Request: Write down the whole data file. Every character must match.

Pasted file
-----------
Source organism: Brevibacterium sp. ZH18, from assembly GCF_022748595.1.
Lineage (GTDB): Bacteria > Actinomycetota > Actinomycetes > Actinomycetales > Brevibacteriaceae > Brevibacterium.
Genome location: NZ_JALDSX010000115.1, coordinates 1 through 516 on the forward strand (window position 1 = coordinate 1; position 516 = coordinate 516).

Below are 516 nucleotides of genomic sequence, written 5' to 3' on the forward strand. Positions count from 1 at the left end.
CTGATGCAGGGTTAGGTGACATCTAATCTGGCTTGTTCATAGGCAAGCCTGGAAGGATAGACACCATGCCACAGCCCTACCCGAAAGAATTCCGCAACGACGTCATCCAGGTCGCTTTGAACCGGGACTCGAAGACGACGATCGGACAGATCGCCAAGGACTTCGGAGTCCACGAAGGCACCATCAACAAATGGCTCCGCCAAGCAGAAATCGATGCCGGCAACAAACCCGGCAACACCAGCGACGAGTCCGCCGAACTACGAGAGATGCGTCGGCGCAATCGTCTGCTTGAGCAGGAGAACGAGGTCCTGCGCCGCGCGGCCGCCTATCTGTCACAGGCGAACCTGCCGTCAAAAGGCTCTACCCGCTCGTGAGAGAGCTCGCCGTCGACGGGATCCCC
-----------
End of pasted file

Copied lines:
Source organism: Brevibacterium sp. ZH18, from assembly GCF_022748595.1.
Lineage (GTDB): Bacteria > Actinomycetota > Actinomycetes > Actinomycetales > Brevibacteriaceae > Brevibacterium.
Genome location: NZ_JALDSX010000115.1, coordinates 1 through 516 on the forward strand (window position 1 = coordinate 1; position 516 = coordinate 516).

Below are 516 nucleotides of genomic sequence, written 5' to 3' on the forward strand. Positions count from 1 at the left end.
CTGATGCAGGGTTAGGTGACATCTAATCTGGCTTGTTCATAGGCAAGCCTGGAAGGATAGACACCATGCCACAGCCCTACCCGAAAGAATTCCGCAACGACGTCATCCAGGTCGCTTTGAACCGGGACTCGAAGACGACGATCGGACAGATCGCCAAGGACTTCGGAGTCCACGAAGGCACCATCAACAAATGGCTCCGCCAAGCAGAAATCGATGCCGGCAACAAACCCGGCAACACCAGCGACGAGTCCGCCGAACTACGAGAGATGCGTCGGCGCAATCGTCTGCTTGAGCAGGAGAACGAGGTCCTGCGCCGCGCGGCCGCCTATCTGTCACAGGCGAACCTGCCGTCAAAAGGCTCTACCCGCTCGTGAGAGAGCTCGCCGTCGACGGGATCCCC